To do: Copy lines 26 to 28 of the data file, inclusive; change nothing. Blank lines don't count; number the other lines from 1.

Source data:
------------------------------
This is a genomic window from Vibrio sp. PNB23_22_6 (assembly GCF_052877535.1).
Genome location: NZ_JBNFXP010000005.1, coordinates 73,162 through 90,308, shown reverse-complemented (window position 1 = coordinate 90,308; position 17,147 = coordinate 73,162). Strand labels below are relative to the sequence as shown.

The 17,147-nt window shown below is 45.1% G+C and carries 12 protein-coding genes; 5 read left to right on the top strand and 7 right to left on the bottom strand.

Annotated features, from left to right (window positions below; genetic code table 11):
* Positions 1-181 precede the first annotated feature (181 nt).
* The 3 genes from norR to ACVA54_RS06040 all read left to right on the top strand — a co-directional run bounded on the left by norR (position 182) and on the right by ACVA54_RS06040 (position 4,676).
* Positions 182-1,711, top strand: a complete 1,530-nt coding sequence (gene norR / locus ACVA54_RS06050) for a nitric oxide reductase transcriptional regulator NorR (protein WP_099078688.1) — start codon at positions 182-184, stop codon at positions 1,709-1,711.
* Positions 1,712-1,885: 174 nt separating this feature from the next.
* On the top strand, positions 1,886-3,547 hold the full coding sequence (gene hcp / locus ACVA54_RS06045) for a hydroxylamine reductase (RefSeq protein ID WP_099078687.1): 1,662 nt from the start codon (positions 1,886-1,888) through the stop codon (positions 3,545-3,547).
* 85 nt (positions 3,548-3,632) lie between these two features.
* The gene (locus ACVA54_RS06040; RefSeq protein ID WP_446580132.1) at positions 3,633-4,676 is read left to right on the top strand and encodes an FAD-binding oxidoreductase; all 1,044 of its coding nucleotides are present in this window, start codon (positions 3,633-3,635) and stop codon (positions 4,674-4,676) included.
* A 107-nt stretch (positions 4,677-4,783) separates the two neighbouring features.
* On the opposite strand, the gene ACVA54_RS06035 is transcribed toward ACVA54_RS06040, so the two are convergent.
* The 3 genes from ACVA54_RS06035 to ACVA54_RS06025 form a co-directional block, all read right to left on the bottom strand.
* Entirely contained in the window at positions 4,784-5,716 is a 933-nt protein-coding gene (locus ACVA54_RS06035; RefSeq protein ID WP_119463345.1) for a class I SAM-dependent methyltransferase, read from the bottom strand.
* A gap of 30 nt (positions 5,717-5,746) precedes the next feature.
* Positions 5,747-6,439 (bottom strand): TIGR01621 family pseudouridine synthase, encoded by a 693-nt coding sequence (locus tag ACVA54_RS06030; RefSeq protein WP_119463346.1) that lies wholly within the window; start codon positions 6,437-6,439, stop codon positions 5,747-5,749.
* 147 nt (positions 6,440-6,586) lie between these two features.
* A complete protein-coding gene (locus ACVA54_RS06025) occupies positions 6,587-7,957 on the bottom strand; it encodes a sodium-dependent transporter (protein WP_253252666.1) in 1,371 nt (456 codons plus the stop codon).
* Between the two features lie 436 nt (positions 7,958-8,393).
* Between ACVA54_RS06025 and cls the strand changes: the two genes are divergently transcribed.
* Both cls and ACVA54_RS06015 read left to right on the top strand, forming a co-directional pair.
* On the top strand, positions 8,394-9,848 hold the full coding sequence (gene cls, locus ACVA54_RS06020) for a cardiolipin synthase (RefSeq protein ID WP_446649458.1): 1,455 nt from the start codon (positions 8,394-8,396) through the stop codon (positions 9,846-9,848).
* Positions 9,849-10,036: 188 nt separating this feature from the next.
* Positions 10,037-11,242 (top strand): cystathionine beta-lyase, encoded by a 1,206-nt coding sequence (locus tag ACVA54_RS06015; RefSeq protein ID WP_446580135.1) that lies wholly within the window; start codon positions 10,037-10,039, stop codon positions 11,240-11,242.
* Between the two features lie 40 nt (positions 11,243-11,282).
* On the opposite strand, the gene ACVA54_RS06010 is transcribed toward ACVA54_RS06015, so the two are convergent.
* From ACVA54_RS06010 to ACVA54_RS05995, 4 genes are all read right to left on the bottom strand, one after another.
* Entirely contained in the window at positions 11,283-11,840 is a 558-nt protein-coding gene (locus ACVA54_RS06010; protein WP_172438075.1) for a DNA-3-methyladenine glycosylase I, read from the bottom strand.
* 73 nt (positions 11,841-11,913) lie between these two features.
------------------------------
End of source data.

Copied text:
* Between the two features lie 40 nt (positions 11,243-11,282).
* On the opposite strand, the gene ACVA54_RS06010 is transcribed toward ACVA54_RS06015, so the two are convergent.
* From ACVA54_RS06010 to ACVA54_RS05995, 4 genes are all read right to left on the bottom strand, one after another.